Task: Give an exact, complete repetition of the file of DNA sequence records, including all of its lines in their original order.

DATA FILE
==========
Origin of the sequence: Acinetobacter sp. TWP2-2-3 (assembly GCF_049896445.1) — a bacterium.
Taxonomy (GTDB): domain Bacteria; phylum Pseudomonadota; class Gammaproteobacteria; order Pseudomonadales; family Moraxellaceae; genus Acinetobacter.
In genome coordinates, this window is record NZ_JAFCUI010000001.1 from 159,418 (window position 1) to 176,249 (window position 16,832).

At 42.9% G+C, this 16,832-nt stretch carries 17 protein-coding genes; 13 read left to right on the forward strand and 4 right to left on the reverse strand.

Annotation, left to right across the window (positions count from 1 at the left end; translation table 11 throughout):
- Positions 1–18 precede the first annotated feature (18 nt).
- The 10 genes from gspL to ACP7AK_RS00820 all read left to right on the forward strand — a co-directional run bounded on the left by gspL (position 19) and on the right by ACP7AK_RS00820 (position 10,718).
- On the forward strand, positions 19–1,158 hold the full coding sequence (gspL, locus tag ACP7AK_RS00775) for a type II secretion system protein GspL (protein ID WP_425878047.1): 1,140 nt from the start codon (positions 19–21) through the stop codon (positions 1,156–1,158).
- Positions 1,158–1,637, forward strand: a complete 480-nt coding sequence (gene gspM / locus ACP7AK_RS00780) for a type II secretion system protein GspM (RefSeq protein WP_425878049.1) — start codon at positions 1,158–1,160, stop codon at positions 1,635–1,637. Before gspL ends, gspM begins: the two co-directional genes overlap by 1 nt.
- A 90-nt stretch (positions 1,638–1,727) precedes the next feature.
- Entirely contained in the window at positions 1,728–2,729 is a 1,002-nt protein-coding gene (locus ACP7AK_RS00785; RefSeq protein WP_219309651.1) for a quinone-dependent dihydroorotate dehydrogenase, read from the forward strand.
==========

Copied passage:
Origin of the sequence: Acinetobacter sp. TWP2-2-3 (assembly GCF_049896445.1) — a bacterium.
Taxonomy (GTDB): domain Bacteria; phylum Pseudomonadota; class Gammaproteobacteria; order Pseudomonadales; family Moraxellaceae; genus Acinetobacter.
In genome coordinates, this window is record NZ_JAFCUI010000001.1 from 159,418 (window position 1) to 176,249 (window position 16,832).

At 42.9% G+C, this 16,832-nt stretch carries 17 protein-coding genes; 13 read left to right on the forward strand and 4 right to left on the reverse strand.

Annotation, left to right across the window (positions count from 1 at the left end; translation table 11 throughout):
- Positions 1–18 precede the first annotated feature (18 nt).
- The 10 genes from gspL to ACP7AK_RS00820 all read left to right on the forward strand — a co-directional run bounded on the left by gspL (position 19) and on the right by ACP7AK_RS00820 (position 10,718).
- On the forward strand, positions 19–1,158 hold the full coding sequence (gspL, locus tag ACP7AK_RS00775) for a type II secretion system protein GspL (protein ID WP_425878047.1): 1,140 nt from the start codon (positions 19–21) through the stop codon (positions 1,156–1,158).
- Positions 1,158–1,637, forward strand: a complete 480-nt coding sequence (gene gspM / locus ACP7AK_RS00780) for a type II secretion system protein GspM (RefSeq protein WP_425878049.1) — start codon at positions 1,158–1,160, stop codon at positions 1,635–1,637. Before gspL ends, gspM begins: the two co-directional genes overlap by 1 nt.
- A 90-nt stretch (positions 1,638–1,727) precedes the next feature.
- Entirely contained in the window at positions 1,728–2,729 is a 1,002-nt protein-coding gene (locus ACP7AK_RS00785; RefSeq protein WP_219309651.1) for a quinone-dependent dihydroorotate dehydrogenase, read from the forward strand.